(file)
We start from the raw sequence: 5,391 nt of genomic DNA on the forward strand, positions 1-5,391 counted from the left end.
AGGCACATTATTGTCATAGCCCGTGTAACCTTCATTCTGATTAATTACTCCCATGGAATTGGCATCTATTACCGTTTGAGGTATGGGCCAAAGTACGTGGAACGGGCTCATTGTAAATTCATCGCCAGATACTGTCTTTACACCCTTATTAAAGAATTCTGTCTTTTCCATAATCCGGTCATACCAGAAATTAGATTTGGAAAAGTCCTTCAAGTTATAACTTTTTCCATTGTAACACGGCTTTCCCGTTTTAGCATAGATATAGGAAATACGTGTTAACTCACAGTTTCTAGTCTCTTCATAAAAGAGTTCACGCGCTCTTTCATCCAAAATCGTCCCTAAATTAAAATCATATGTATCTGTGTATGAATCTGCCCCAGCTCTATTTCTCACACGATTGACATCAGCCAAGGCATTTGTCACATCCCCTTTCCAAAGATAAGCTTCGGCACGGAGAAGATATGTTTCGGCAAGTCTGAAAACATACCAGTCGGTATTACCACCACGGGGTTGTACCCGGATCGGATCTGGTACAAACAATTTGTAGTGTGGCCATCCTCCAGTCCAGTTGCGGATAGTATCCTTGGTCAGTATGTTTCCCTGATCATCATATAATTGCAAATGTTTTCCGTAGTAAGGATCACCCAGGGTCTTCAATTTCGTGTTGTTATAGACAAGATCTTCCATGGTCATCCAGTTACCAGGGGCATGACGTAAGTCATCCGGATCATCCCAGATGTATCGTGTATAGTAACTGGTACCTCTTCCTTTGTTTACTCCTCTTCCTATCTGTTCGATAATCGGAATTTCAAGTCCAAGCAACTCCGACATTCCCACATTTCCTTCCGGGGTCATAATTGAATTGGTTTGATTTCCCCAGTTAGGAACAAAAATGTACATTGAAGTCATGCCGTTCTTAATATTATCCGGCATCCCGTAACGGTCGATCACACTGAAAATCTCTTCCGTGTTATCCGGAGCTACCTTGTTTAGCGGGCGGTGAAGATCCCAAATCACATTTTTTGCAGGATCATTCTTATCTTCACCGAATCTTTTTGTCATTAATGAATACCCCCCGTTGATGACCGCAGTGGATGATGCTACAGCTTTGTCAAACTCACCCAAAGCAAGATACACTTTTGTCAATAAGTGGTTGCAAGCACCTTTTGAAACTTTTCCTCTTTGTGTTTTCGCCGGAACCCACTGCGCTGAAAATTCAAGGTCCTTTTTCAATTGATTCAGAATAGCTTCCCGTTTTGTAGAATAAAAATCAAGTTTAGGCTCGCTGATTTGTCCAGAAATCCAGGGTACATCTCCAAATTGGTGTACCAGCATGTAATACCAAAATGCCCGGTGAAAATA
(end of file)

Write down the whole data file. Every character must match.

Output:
We start from the raw sequence: 5,391 nt of genomic DNA on the forward strand, positions 1-5,391 counted from the left end.
AGGCACATTATTGTCATAGCCCGTGTAACCTTCATTCTGATTAATTACTCCCATGGAATTGGCATCTATTACCGTTTGAGGTATGGGCCAAAGTACGTGGAACGGGCTCATTGTAAATTCATCGCCAGATACTGTCTTTACACCCTTATTAAAGAATTCTGTCTTTTCCATAATCCGGTCATACCAGAAATTAGATTTGGAAAAGTCCTTCAAGTTATAACTTTTTCCATTGTAACACGGCTTTCCCGTTTTAGCATAGATATAGGAAATACGTGTTAACTCACAGTTTCTAGTCTCTTCATAAAAGAGTTCACGCGCTCTTTCATCCAAAATCGTCCCTAAATTAAAATCATATGTATCTGTGTATGAATCTGCCCCAGCTCTATTTCTCACACGATTGACATCAGCCAAGGCATTTGTCACATCCCCTTTCCAAAGATAAGCTTCGGCACGGAGAAGATATGTTTCGGCAAGTCTGAAAACATACCAGTCGGTATTACCACCACGGGGTTGTACCCGGATCGGATCTGGTACAAACAATTTGTAGTGTGGCCATCCTCCAGTCCAGTTGCGGATAGTATCCTTGGTCAGTATGTTTCCCTGATCATCATATAATTGCAAATGTTTTCCGTAGTAAGGATCACCCAGGGTCTTCAATTTCGTGTTGTTATAGACAAGATCTTCCATGGTCATCCAGTTACCAGGGGCATGACGTAAGTCATCCGGATCATCCCAGATGTATCGTGTATAGTAACTGGTACCTCTTCCTTTGTTTACTCCTCTTCCTATCTGTTCGATAATCGGAATTTCAAGTCCAAGCAACTCCGACATTCCCACATTTCCTTCCGGGGTCATAATTGAATTGGTTTGATTTCCCCAGTTAGGAACAAAAATGTACATTGAAGTCATGCCGTTCTTAATATTATCCGGCATCCCGTAACGGTCGATCACACTGAAAATCTCTTCCGTGTTATCCGGAGCTACCTTGTTTAGCGGGCGGTGAAGATCCCAAATCACATTTTTTGCAGGATCATTCTTATCTTCACCGAATCTTTTTGTCATTAATGAATACCCCCCGTTGATGACCGCAGTGGATGATGCTACAGCTTTGTCAAACTCACCCAAAGCAAGATACACTTTTGTCAATAAGTGGTTGCAAGCACCTTTTGAAACTTTTCCTCTTTGTGTTTTCGCCGGAACCCACTGCGCTGAAAATTCAAGGTCCTTTTTCAATTGATTCAGAATAGCTTCCCGTTTTGTAGAATAAAAATCAAGTTTAGGCTCGCTGATTTGTCCAGAAATCCAGGGTACATCTCCAAATTGGTGTACCAGCATGTAATACCAAAATGCCCGGTGAAAATA